Decision No. 14,658
Appeal of M.D. and I.D., on behalf of their daughter M.R.D., from action of the Board of Education of the Chazy Union Free School District regarding a grading policy.
Decision No. 14,658
(December 5, 2001)
Harris Beach LLP, attorneys for respondent, Jacqueline M. Kelleher, Esq., of counsel
MILLS, Commissioner.--Petitioners appeal the decision of the Board of Education of the Chazy Union Free School District ("respondent") to assign their daughter an "incomplete" as a final exam grade for an advanced placement ("AP") calculus course. The appeal must be sustained.
During the 2000-01 school year, M.R.D. was enrolled in an AP calculus course in respondent's school district. Although M.R.D. completed the course and received a final passing grade, she opted not to take the AP examination administered by the College Board on May 10, 2001. By letter dated May 25, 2001, Gerald L. Blair, respondent's Superintendent of Schools, notified petitioners that respondent determined at its May 15, 2001 meeting that students enrolled in an AP course who did not take the AP examination would receive an "incomplete" ("INC") on their permanent record. This appeal ensued.
Petitioners contend that they were not informed prior to May 25, 2001 that a student taking an AP course would be required to take the AP examination to receive a "complete" in the course. Petitioners point out that respondent did not establish its policy regarding the AP examination until five days after the AP calculus test was administered. In support of their assertions, petitioners submit a copy of respondent's general grading policy, which does not include any information pertaining to AP examinations or to the circumstances under which a student might receive an incomplete on his or her permanent record. Petitioners also supply information about the AP program from the College Board"s website, which explains that a student receiving a qualifying grade on an AP examination may be eligible for advanced placement or course credit at many colleges and universities, but does not advise that the examination is mandatory for those enrolled in an AP course. Petitioners further contend that respondent's "policy" regarding the AP exam violates their daughter's right to a free and appropriate education as guaranteed under the Education Law because there is a $77 registration fee for the AP calculus examination. For relief, petitioners request an order requiring respondent to remove the incomplete from their daughter's permanent record and directing respondent to establish a grading policy specifically addressed to AP courses.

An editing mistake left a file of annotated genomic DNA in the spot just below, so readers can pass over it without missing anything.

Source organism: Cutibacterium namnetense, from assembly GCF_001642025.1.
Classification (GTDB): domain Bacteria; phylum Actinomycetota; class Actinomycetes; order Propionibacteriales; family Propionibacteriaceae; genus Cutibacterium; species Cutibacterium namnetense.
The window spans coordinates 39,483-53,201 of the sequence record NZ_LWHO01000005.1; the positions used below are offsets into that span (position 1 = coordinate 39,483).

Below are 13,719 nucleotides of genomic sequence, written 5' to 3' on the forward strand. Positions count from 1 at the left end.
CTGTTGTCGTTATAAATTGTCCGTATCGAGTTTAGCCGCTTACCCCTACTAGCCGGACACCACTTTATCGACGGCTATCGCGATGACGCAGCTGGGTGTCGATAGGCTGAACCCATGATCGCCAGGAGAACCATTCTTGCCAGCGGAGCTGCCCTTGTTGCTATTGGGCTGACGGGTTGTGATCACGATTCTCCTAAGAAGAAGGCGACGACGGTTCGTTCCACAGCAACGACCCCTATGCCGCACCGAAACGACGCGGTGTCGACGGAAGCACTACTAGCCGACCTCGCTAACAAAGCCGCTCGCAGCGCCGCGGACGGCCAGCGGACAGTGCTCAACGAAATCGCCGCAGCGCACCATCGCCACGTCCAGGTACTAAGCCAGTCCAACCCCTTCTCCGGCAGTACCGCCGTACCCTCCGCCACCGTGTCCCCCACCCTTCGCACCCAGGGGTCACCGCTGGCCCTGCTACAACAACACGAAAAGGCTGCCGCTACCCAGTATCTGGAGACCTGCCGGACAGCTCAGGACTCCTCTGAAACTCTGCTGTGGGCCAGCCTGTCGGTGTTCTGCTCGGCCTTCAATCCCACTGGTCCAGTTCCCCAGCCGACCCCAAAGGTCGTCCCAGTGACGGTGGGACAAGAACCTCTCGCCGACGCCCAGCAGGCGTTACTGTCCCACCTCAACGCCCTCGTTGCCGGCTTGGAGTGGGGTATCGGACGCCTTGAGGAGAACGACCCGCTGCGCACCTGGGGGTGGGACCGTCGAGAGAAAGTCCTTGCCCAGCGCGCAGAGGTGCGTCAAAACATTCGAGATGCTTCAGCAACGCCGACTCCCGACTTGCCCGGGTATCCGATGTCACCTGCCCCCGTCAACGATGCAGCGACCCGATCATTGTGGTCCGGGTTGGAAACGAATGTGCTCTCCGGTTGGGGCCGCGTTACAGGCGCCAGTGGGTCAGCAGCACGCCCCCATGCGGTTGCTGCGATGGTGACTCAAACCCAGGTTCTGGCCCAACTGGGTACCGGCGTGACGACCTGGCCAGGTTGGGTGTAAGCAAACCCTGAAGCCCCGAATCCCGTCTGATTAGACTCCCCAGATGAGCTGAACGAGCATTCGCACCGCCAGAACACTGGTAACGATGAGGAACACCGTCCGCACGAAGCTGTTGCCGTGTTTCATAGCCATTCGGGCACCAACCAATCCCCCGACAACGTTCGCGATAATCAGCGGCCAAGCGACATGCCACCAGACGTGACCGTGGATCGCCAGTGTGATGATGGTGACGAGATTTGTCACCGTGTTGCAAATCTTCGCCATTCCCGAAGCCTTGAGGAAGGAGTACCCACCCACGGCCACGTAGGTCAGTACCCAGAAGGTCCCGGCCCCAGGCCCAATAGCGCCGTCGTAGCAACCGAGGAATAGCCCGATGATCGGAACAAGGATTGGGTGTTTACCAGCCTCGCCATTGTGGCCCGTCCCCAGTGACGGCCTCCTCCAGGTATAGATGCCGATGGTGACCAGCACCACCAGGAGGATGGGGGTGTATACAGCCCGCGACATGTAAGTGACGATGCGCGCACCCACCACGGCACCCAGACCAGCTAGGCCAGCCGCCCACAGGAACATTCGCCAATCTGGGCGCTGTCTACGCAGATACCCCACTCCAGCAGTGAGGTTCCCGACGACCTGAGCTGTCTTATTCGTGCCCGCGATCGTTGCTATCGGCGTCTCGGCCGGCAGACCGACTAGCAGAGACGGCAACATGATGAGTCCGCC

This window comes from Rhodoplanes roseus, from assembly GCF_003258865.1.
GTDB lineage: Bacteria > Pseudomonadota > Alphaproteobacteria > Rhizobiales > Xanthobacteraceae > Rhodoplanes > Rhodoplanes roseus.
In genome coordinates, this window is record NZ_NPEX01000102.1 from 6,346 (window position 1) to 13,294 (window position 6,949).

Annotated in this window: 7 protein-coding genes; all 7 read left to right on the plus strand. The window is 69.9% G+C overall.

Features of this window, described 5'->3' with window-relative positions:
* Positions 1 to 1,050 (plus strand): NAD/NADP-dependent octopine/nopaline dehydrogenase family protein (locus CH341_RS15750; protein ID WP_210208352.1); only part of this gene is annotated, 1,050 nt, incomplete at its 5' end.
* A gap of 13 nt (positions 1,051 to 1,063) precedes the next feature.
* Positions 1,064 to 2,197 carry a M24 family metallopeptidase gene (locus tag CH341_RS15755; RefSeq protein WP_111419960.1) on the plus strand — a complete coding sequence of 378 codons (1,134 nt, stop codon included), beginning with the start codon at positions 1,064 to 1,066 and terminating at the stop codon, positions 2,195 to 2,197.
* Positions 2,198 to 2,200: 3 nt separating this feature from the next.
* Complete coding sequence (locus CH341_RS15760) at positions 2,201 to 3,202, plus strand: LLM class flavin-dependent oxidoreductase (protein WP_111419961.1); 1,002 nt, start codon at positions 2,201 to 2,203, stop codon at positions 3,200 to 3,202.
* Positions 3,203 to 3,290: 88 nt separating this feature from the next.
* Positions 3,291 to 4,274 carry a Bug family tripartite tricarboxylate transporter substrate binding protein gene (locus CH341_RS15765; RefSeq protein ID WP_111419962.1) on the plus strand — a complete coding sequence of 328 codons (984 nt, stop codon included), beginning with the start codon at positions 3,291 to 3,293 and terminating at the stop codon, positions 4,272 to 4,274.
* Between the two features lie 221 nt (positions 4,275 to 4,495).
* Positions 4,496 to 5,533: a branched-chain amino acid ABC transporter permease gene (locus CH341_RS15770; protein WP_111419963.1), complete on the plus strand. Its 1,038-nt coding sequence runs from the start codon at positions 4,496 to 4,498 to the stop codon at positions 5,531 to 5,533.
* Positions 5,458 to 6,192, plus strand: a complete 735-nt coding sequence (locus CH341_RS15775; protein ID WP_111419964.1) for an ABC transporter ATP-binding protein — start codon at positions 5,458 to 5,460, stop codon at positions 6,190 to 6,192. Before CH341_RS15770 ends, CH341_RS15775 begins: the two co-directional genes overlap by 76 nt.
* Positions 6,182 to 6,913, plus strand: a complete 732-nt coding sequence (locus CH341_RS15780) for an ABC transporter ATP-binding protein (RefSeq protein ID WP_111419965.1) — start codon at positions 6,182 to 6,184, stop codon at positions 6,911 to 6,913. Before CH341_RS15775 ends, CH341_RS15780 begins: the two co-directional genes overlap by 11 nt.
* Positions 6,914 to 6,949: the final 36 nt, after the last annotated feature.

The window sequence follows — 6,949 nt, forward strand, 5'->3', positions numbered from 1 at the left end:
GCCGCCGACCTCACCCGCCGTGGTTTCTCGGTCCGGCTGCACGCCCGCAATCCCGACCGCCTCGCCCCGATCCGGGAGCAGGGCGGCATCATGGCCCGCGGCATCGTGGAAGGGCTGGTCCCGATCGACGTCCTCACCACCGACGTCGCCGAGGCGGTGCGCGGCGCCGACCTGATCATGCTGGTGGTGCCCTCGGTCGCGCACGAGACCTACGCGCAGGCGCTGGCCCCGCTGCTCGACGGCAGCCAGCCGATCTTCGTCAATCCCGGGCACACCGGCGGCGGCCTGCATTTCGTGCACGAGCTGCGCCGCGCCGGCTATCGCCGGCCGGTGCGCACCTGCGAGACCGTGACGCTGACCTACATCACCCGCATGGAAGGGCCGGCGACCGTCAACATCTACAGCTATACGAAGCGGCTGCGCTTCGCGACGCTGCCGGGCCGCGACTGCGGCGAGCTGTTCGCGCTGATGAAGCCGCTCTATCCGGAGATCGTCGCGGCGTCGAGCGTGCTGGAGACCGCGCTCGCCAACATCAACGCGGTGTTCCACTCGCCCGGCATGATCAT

Respondent explains that petitioners' daughter did not receive an incomplete in the calculus course, but, in fact, was awarded a final grade of "B minus" on her permanent record based solely upon classroom performance. Respondent asserts, however, that petitioners' daughter will be assigned an "incomplete" for the final exam in accordance with its May 15, 2001 resolution. Respondent also submits an affidavit from Diane Coupal, the Math Department Chairperson for respondent's district, which explains that AP calculus students were "highly encouraged" to take the AP exam and were told that "the exam would act as a final exam."
The appeal must be sustained. Although grading policies and practices are matters in which local school authorities have considerable discretion, the application of such policies and practices will be set aside where it is arbitrary or unreasonable (Education Law "1709; Appeal of R.W., 40 Ed Dept Rep , Decision No. 14,580; Appeal of Mulder, 35 id. 340, Decision No. 13,563; Appeal of Goloski, 34 id. 565, Decision No. 13,410). I find that respondent"s award of an "incomplete", under the circumstances of this case, is unreasonable and must be reversed.
According to respondent"s Math Department Chairperson, AP mathematics students were "highly encouraged" but apparently not required to take the AP examination. The copy of respondent"s general grading policy made part of the record does not include any reference to circumstances under which a student would receive an incomplete on his or her permanent record. Aside from Ms. Coupal"s general assertion that its policy of assigning an incomplete to students who declined to take the exam was "explained to students and parents," there is no proof that respondent had, in fact, established such a policy before May 15, 2001, or apprised parents and students of it prior to exams. Under these facts, I find that respondent acted arbitrarily by assigning petitioners" daughter an incomplete for her calculus final exam because she opted not to take the AP examination. The record establishes that respondent attempted to belatedly adopt a policy on May 15, 2001, which was obviously insufficient to apprise petitioners of the consequence of their daughter"s decision not to take an examination administered on May 10, 2001. Moreover, it is unfair for respondent to apply its May 15 policy to effect a new requirement which apparently did not exist at the time the exam was offered.
Finally, although I am sustaining the appeal for the reasons discussed, I am compelled to note that I have serious concerns about the fairness of the policy enacted by respondent at its May 15, 2001 meeting. Even if students and parents were apprised of respondent"s policy at the beginning of the school year, I question the fairness of assigning an "incomplete" for a final exam grade when a student chooses not to take an AP exam that apparently is optional. Accordingly, I urge respondent to reconsider the policy adopted at its May 15, 2001 meeting.
In light of this disposition, I need not address the parties remaining contentions.
THE APPEAL IS SUSTAINED.
IT IS ORDERED that respondent remove any reference to an incomplete on the calculus final exam on M.R.D."s permanent record.
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